Efforts were undertaken by BBC along with a few other agencies to fact-check authenticity of information circulated in social media platforms in the earlier days of the war. Though it was not possible to review all the posts, few posts, those went viral, which means shared many times among consumers, were selected for verification.
To fact-check the suspicious videos the fact-checkers use technologies such as reverse-image search. Google has created ‘Google Search by Image’ platform since 2011. On uploading any photograph or video, a series of identical photographs and videos available in the internet are exhibited in the screen automatically. As a result, whether the selected photograph or video is original or copied can be easily identified.
According to the fact-checkers, during the first ten days of Israel-Hamas conflict a number of photographs and videos circulated in the social media were images of the previous wars scenes of the region or elsewhere.
In some other cases, the original scenes from the contemporary conflict were circulated with wrong captions. For example, on October 11, a scene of people entering homes for shelter in response to a siren in Haifa region went viral with a caption that Hezbollah terrorists have entered the northern-Israel. The information was false.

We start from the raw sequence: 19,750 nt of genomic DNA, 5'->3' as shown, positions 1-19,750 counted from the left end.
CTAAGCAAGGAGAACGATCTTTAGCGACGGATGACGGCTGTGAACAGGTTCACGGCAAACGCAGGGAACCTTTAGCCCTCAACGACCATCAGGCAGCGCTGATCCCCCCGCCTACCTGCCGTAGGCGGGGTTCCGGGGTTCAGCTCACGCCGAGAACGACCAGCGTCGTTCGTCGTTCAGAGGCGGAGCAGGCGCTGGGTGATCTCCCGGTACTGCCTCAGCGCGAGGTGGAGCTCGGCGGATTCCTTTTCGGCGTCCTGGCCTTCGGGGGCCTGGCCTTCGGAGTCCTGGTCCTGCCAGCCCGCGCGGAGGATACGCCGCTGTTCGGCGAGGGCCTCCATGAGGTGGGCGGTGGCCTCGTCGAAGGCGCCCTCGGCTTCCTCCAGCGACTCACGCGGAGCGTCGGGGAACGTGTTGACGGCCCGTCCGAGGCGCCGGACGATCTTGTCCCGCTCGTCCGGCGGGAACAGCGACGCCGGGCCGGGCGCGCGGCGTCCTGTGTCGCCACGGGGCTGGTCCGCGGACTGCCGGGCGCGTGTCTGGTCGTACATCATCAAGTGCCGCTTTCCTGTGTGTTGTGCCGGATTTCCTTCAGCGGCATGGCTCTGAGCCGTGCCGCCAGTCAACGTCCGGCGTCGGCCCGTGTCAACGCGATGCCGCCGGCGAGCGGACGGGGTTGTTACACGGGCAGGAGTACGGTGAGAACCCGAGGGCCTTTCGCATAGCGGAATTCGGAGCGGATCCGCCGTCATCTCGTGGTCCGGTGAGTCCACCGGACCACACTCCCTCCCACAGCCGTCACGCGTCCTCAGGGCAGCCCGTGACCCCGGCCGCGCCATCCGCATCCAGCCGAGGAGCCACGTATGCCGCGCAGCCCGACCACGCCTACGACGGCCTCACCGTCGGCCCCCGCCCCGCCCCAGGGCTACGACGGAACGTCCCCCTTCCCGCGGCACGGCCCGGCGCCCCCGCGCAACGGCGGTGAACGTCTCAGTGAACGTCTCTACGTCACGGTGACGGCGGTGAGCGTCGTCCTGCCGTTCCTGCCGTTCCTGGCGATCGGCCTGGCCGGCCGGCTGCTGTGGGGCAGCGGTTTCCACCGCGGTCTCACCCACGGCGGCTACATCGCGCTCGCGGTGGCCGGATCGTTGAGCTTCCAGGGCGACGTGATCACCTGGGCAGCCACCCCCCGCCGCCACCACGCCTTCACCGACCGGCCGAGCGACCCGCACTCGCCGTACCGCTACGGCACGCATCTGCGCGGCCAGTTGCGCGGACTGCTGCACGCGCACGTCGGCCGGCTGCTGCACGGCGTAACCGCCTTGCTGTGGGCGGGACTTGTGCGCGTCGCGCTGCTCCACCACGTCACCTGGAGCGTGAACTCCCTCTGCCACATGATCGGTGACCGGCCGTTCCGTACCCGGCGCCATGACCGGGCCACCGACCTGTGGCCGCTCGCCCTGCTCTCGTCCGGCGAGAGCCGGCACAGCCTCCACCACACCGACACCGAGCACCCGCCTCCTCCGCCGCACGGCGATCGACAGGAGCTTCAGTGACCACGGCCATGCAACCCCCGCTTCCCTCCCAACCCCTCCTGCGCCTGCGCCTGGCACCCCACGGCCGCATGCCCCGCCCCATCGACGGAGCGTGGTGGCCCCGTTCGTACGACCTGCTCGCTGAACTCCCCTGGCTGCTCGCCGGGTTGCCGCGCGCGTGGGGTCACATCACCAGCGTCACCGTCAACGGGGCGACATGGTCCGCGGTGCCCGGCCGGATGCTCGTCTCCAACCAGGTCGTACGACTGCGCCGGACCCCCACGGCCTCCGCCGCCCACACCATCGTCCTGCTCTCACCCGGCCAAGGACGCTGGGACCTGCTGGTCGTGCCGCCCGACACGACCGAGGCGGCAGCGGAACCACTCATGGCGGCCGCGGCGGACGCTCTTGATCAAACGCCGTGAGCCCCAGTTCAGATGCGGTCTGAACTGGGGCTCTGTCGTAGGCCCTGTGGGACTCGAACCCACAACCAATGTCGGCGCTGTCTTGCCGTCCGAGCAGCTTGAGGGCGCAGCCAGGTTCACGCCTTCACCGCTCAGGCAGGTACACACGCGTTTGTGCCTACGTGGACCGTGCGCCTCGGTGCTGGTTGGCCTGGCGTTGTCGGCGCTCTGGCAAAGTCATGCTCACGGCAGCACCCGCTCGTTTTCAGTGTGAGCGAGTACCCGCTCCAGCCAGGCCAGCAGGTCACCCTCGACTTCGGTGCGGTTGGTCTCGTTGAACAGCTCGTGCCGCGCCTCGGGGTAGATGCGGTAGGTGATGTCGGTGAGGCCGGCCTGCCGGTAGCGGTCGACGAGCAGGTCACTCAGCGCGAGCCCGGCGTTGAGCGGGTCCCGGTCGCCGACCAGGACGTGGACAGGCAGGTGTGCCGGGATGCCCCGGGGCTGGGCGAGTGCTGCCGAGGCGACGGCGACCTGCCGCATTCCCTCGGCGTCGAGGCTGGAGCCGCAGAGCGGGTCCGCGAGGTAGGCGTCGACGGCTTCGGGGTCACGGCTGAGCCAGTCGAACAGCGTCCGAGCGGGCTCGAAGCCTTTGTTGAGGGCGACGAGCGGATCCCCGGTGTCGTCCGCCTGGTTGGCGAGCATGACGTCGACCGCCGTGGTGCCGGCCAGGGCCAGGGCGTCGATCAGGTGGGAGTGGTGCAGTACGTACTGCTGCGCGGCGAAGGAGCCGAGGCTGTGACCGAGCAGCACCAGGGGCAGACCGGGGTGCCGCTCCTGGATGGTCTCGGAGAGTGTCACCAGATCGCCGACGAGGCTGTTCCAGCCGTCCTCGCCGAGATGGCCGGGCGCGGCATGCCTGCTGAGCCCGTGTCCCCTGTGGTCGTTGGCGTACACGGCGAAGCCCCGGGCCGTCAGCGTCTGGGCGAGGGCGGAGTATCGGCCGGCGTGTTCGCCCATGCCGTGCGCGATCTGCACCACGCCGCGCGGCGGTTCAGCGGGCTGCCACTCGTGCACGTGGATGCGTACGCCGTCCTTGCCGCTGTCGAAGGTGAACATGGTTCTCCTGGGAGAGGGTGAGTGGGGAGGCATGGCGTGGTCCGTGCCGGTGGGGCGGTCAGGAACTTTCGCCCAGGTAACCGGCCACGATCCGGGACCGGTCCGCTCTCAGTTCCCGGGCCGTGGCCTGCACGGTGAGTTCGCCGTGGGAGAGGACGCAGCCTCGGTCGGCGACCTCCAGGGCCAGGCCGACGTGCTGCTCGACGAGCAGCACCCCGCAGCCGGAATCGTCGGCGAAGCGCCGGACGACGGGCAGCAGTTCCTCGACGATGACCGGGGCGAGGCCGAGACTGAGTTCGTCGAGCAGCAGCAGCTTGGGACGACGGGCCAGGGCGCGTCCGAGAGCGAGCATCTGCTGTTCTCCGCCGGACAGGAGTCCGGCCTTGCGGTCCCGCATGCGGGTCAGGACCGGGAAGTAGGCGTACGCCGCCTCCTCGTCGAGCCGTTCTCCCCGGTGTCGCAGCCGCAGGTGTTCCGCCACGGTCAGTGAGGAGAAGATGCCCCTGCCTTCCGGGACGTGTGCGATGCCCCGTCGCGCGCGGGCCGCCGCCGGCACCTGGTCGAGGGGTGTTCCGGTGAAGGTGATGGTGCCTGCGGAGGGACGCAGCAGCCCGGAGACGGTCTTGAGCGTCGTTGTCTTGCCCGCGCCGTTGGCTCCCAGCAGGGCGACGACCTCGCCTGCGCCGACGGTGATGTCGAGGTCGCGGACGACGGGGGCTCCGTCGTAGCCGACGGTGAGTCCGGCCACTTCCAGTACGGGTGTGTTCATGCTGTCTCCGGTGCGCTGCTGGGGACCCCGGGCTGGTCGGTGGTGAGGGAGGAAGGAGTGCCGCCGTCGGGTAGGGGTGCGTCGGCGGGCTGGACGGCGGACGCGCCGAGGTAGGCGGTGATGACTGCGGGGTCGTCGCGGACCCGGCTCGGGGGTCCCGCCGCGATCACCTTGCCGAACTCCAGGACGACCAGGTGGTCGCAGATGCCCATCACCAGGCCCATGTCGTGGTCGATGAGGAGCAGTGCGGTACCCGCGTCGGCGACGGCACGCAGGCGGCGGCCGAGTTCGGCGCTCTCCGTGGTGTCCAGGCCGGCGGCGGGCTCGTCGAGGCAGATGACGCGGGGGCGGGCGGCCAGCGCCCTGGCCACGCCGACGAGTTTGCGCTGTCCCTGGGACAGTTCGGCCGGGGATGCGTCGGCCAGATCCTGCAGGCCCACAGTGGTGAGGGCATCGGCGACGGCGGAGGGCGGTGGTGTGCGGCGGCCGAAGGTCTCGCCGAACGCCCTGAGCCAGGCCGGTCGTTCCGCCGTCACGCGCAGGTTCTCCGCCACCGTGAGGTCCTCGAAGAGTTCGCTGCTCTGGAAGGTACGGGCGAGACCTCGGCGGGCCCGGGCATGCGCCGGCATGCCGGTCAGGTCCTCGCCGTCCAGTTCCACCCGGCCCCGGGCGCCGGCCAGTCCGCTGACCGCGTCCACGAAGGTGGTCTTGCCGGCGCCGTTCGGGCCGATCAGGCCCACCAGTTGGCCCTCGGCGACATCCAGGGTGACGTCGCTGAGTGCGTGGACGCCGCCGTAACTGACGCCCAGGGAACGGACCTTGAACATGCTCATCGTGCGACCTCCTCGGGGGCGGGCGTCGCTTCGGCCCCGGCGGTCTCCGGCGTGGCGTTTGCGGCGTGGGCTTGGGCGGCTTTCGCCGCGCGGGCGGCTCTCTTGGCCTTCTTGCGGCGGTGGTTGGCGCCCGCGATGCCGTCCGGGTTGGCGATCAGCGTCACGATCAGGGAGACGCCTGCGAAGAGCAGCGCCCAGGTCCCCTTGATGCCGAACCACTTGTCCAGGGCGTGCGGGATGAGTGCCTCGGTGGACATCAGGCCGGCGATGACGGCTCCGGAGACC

Examples were also evident of circulation of misinformation, fake photographs and videos in the social media platforms under unauthorised use of reputed news brands like BBC and Bellingcat during the initial days of Israel-Hamas war.
It is difficult to confront misinformation in the real time. On one hand, a sensational text or scene gets viral as soon as it is posted to reach a wide section of people. On the otherhand, fact checking misinformation is time consuming and it is difficult to identify misinformation amongst a huge stock of communication. However, technological interference by the social media platform operators yield results. How content relating to a sensitive issue should be circulated among the consumers can be controlled by the technology firms.